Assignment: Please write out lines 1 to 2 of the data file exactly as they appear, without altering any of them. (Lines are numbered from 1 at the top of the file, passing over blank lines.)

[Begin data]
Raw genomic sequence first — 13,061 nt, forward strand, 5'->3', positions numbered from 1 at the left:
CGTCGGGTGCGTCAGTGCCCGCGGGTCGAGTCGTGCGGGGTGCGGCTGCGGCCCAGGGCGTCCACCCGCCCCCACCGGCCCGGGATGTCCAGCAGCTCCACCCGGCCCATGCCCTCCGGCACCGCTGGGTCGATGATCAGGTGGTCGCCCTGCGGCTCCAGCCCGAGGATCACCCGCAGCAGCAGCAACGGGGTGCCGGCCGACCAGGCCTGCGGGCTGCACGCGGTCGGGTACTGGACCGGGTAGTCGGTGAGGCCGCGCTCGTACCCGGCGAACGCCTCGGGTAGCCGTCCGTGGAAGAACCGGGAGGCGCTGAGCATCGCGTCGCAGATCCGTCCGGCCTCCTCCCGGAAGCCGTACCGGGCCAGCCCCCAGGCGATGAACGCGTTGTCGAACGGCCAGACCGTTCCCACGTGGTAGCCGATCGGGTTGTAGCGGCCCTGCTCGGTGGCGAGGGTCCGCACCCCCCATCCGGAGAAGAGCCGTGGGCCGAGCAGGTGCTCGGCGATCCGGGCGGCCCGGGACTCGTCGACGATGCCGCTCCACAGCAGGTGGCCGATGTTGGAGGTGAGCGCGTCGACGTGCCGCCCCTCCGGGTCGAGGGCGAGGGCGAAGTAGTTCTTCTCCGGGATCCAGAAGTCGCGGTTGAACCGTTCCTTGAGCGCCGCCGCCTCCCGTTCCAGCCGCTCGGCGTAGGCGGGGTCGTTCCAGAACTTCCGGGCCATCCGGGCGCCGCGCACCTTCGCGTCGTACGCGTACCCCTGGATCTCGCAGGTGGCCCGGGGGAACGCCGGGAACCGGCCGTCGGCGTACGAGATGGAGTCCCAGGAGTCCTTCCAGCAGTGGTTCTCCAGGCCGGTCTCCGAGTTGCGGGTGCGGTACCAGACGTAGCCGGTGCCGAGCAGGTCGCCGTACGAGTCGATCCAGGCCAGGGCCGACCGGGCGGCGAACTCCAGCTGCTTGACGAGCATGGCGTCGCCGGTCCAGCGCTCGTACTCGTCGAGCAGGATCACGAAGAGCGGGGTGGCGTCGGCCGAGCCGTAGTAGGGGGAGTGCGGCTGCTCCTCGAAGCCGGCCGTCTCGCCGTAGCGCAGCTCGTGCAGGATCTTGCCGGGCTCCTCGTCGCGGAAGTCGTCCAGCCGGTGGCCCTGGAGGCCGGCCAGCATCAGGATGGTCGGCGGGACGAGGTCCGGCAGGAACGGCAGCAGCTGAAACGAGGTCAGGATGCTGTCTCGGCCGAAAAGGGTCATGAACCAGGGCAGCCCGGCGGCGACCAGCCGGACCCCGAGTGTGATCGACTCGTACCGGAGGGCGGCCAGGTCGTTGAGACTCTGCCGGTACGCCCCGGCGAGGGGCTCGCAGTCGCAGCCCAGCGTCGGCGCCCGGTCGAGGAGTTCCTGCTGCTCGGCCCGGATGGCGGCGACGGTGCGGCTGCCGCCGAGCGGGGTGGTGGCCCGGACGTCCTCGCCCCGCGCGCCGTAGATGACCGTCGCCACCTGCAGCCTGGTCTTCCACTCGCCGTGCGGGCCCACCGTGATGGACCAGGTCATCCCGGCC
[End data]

Raw genomic sequence first — 13,061 nt, forward strand, 5'->3', positions numbered from 1 at the left:
CGTCGGGTGCGTCAGTGCCCGCGGGTCGAGTCGTGCGGGGTGCGGCTGCGGCCCAGGGCGTCCACCCGCCCCCACCGGCCCGGGATGTCCAGCAGCTCCACCCGGCCCATGCCCTCCGGCACCGCTGGGTCGATGATCAGGTGGTCGCCCTGCGGCTCCAGCCCGAGGATCACCCGCAGCAGCAGCAACGGGGTGCCGGCCGACCAGGCCTGCGGGCTGCACGCGGTCGGGTACTGGACCGGGTAGTCGGTGAGGCCGCGCTCGTACCCGGCGAACGCCTCGGGTAGCCGTCCGTGGAAGAACCGGGAGGCGCTGAGCATCGCGTCGCAGATCCGTCCGGCCTCCTCCCGGAAGCCGTACCGGGCCAGCCCCCAGGCGATGAACGCGTTGTCGAACGGCCAGACCGTTCCCACGTGGTAGCCGATCGGGTTGTAGCGGCCCTGCTCGGTGGCGAGGGTCCGCACCCCCCATCCGGAGAAGAGCCGTGGGCCGAGCAGGTGCTCGGCGATCCGGGCGGCCCGGGACTCGTCGACGATGCCGCTCCACAGCAGGTGGCCGATGTTGGAGGTGAGCGCGTCGACGTGCCGCCCCTCCGGGTCGAGGGCGAGGGCGAAGTAGTTCTTCTCCGGGATCCAGAAGTCGCGGTTGAACCGTTCCTTGAGCGCCGCCGCCTCCCGTTCCAGCCGCTCGGCGTAGGCGGGGTCGTTCCAGAACTTCCGGGCCATCCGGGCGCCGCGCACCTTCGCGTCGTACGCGTACCCCTGGATCTCGCAGGTGGCCCGGGGGAACGCCGGGAACCGGCCGTCGGCGTACGAGATGGAGTCCCAGGAGTCCTTCCAGCAGTGGTTCTCCAGGCCGGTCTCCGAGTTGCGGGTGCGGTACCAGACGTAGCCGGTGCCGAGCAGGTCGCCGTACGAGTCGATCCAGGCCAGGGCCGACCGGGCGGCGAACTCCAGCTGCTTGACGAGCATGGCGTCGCCGGTCCAGCGCTCGTACTCGTCGAGCAGGATCACGAAGAGCGGGGTGGCGTCGGCCGAGCCGTAGTAGGGGGAGTGCGGCTGCTCCTCGAAGCCGGCCGTCTCGCCGTAGCGCAGCTCGTGCAGGATCTTGCCGGGCTCCTCGTCGCGGAAGTCGTCCAGCCGGTGGCCCTGGAGGCCGGCCAGCATCAGGATGGTCGGCGGGACGAGGTCCGGCAGGAACGGCAGCAGCTGAAACGAGGTCAGGATGCTGTCTCGGCCGAAAAGGGTCATGAACCAGGGCAGCCCGGCGGCGACCAGCCGGACCCCGAGTGTGATCGACTCGTACCGGAGGGCGGCCAGGTCGTTGAGACTCTGCCGGTACGCCCCGGCGAGGGGCTCGCAGTCGCAGCCCAGCGTCGGCGCCCGGTCGAGGAGTTCCTGCTGCTCGGCCCGGATGGCGGCGACGGTGCGGCTGCCGCCGAGCGGGGTGGTGGCCCGGACGTCCTCGCCCCGCGCGCCGTAGATGACCGTCGCCACCTGCAGCCTGGTCTTCCACTCGCCGTGCGGGCCCACCGTGATGGACCAGGTCATCCCGGCC